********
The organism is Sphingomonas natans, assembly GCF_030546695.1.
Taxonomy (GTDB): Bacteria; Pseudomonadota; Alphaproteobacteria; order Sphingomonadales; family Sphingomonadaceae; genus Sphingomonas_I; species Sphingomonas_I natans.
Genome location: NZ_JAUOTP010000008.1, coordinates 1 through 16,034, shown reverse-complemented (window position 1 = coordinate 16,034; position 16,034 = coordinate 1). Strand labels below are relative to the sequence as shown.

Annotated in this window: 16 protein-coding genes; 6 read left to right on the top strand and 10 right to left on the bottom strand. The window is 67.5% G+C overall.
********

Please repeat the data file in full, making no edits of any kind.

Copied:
The organism is Sphingomonas natans, assembly GCF_030546695.1.
Taxonomy (GTDB): Bacteria; Pseudomonadota; Alphaproteobacteria; order Sphingomonadales; family Sphingomonadaceae; genus Sphingomonas_I; species Sphingomonas_I natans.
Genome location: NZ_JAUOTP010000008.1, coordinates 1 through 16,034, shown reverse-complemented (window position 1 = coordinate 16,034; position 16,034 = coordinate 1). Strand labels below are relative to the sequence as shown.

Annotated in this window: 16 protein-coding genes; 6 read left to right on the top strand and 10 right to left on the bottom strand. The window is 67.5% G+C overall.